Land Rover’s tough new Defender tested

This is the first all-new Defender in about 70 years and it brings huge advances in tech and luxury, but it is still just as capable off road.

Land Rover’s re-imagined 21st century Defender has notched up more than 50 awards all over the world since its launch last year. The brand has also picked up a couple of less impressive achievements in that time, though.

The automotive industry’s most credible measures of vehicle reliability are Consumer Reports ratings and the JD Power Vehicle Dependability Study, both US-based.

In this year’s Consumer Reports brand rankings, Land Rover came second last out of 32 contenders, while the JD Power survey, which talks to owners of three-year-old vehicles, ranked it last out of 32 brands.

Land Rover boss Thierry Bolore lamented that the company’s reputation for making cranky cars is costing it more than 100,000 sales each year.

“Our results have been unacceptable,” he said. “But we know how to fix them.” We have heard this before. Many times.

It’s the infuriating contradiction of Land Rover. The brand has for decades struggled to achieve consistent quality and reliability, yet its vehicles are usually great to drive, with a unique combination of on and off-road capability wrapped in elegant, imaginative Brit-mod design. Defender 90 arrives about 10 months late due to Covid-related production delays at the Slovakian plant where it’s built. Already it’s had one recall, for a potentially faulty front-seat latching mechanism.

In keeping with Defender tradition, 90 is the short-wheelbase variant, with two fewer doors and seats than the 110 wagon.

Engines include a 221kW 2.0-litre four cylinder turbo petrol, a 294kW 3.0-litre straight six turbo petrol with mild hybrid assistance, 147kW and 183kW straight six 3.0-litre twin-turbo diesels and a 386kW 5.0-litre supercharged petrol V8 monster. All are matched with an eight-speed automatic and dual range four-wheel drive.

Prices open at $74,516 for the P300 2.0-litre turbo petrol we’re driving here. That’s $2320 less than the P300 110 wagon, a surprisingly small gap. At the top of the 90 range, you’ll pay $210,716 for the 5.0-litre V8.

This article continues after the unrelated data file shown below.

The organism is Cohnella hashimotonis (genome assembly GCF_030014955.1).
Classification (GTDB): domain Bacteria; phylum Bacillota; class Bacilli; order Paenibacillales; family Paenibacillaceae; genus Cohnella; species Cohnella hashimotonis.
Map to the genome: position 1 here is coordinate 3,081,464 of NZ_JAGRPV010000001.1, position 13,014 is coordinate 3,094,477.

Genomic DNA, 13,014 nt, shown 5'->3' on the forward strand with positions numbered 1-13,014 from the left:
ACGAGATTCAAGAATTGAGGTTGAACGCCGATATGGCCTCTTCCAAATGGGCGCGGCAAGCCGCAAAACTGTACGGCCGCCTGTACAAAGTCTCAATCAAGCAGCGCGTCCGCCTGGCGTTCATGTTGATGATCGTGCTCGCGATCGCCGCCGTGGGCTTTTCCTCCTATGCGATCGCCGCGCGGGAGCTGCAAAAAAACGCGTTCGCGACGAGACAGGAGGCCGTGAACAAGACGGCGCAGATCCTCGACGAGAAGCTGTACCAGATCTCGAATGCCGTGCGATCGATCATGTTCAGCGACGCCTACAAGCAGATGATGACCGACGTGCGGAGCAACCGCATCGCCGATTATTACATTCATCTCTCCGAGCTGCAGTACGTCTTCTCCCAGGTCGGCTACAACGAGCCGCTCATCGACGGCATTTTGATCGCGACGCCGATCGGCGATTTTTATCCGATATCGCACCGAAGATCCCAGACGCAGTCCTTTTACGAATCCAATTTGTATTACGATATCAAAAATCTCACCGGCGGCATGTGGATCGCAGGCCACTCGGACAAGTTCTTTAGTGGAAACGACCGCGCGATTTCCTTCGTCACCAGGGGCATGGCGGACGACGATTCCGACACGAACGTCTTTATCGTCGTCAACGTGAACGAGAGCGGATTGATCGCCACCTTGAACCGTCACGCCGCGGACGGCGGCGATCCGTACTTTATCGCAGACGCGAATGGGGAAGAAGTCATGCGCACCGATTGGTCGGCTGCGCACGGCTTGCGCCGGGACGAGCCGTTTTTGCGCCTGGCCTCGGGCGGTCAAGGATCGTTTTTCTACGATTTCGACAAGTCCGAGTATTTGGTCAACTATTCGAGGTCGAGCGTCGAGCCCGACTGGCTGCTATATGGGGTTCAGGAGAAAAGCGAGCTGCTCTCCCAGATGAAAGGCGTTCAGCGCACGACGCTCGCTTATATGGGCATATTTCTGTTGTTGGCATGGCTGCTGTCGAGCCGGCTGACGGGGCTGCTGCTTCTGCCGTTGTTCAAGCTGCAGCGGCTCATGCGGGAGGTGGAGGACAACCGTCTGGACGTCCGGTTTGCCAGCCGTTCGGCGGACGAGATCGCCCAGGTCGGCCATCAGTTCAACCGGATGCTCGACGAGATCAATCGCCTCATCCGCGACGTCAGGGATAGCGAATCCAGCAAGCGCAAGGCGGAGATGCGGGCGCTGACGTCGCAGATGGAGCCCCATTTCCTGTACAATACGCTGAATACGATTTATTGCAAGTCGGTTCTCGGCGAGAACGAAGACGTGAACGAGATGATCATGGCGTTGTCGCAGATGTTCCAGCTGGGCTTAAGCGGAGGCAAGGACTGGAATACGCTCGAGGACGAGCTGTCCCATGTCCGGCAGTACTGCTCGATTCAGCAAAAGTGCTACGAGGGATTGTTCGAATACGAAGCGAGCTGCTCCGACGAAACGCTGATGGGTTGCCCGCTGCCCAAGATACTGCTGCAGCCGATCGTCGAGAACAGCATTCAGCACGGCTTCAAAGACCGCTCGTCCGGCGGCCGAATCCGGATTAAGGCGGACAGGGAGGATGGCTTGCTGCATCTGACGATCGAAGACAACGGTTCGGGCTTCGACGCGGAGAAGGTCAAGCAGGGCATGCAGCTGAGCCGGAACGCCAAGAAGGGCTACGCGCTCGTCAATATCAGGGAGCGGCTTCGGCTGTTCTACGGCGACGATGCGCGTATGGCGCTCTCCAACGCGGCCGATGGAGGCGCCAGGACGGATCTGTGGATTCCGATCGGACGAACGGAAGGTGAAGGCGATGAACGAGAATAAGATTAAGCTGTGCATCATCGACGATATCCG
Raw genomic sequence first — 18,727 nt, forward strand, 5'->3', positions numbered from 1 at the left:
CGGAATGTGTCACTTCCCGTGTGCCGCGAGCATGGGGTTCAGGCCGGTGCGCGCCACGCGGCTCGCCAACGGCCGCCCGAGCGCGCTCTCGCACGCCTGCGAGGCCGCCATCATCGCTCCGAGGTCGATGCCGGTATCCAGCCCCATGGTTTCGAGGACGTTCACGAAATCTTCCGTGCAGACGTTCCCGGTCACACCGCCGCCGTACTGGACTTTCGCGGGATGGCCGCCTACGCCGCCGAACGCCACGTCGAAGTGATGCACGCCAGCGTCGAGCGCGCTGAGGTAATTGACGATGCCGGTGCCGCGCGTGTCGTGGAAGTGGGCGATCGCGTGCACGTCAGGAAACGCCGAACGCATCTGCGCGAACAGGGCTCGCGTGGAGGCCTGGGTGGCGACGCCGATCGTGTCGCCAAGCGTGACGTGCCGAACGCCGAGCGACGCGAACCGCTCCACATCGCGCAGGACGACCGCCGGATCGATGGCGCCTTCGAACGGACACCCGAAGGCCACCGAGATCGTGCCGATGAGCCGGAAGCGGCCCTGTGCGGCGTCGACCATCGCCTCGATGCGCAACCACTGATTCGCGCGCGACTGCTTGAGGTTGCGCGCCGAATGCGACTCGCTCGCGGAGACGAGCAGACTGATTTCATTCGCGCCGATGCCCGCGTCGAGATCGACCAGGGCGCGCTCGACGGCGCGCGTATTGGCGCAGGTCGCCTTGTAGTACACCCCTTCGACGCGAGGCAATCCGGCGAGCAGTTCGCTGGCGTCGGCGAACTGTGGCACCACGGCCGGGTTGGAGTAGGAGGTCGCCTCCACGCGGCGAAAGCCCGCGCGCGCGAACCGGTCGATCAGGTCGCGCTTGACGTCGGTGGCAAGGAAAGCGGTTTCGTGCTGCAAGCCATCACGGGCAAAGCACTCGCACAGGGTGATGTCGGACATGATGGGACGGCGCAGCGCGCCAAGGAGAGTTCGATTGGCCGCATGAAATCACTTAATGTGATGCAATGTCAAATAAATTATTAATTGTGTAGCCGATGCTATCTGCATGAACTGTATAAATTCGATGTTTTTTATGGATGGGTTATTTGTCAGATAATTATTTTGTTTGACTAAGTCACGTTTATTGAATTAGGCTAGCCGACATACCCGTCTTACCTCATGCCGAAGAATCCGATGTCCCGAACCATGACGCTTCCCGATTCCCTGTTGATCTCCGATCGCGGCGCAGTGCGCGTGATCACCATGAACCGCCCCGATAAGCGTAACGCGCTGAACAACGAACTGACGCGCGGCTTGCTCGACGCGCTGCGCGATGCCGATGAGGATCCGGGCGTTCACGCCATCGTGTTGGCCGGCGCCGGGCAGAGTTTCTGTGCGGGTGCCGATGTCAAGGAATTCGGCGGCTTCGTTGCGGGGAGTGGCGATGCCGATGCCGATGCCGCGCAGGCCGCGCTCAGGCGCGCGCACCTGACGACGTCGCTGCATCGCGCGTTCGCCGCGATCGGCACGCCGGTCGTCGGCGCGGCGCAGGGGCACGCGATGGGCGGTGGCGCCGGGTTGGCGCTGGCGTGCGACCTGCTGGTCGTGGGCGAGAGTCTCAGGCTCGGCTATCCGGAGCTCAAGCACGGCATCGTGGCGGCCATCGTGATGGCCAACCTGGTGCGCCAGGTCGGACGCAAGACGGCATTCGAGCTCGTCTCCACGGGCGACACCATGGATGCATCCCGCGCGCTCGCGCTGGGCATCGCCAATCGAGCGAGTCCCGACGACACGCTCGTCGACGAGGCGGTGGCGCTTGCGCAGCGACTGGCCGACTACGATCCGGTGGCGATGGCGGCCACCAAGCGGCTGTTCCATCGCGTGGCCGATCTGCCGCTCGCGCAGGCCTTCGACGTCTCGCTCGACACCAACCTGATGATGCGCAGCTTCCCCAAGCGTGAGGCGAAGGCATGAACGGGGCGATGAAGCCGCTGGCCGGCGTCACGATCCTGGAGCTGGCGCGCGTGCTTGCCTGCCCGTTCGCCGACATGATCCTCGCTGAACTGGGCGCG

In the Defender 90 brochure, the standard equipment list occupies one page. There are 14 pages of options.

Ten-inch touchscreen infotainment, navigation and dual-zone airconditioning are included. Wireless phone charging? That’ll be $2905 for the Comfort and Convenience Pack option, thanks. The steering wheel is plastic. For nearly $75,000?

Comprehensive driver assist safety tech includes surround cameras. Seating is comfortable, if basic, with plenty of adjustability up front and a surprising amount of room in the back, albeit with the usual three-door restricted access.

The boot is small and the side hinged tailgate can be problematic in tight spaces

On road and off, the 90 is a pleasure to drive. Although two litres shifting two tonnes looks like underdone arithmetic, Land Rover extracts remarkably muscular performance from the engine, employed to good effect by the smooth, intuitive eight speed automatic. The trip from 0-100km/h is pretty quick at 7.1 seconds, but it is thirsty, averaging 13.9L/100km on test.

Maximum towing weight is 3500kg. Unlike most 4WD wagons and utes, Defender (all models) can legally pull that when loaded to maximum gross vehicle mass. Pick the 3.0-litre turbodiesel if towing is a priority.

A light, rigid all-aluminium monocoque body is the basis for excellent on road dynamics. The 90’s shorter wheelbase means it feels more precarious in corners than the 110, but roadholding is rock solid, the steering is reasonably precise and tactile and the ride, though firm, is controlled and compliant.

The brakes are very grabby at low speed, also evident on a 110 wagon I drove.

If you’re going to tackle sheer cliffs and ford ravines, the 90 will do that straight out of the box, too. Steep descents are a doddle thanks to effective hill descent control, and in low range, with selectable traction modes for different surfaces and all terrain tyres, there’s enough grunt and grip to haul the 90 up or through most obstacles, though a locking rear differential should be standard rather than an $806 option.

Adaptive air suspension (a $1309 option) increases ground clearance from 225mm to 291mm and allows you to adjust the ride/handling compromise on the bitumen as well.


Beautiful, highly capable and overpriced. Hopefully, reliability is standard, not optional


Price: $74,516 plus on road costs

Engine: 2.0-litre 4-cyl turbo, 221kW/400Nm

Warranty/servicing: 5 years/unlimited km, $1950 for 5 years

Safety: Six airbags, auto emergency braking, adaptive cruise, blind-spot and lane-keep assist

Thirst: 10.1L/100km

Cargo: 240 litres

Spare: Full size

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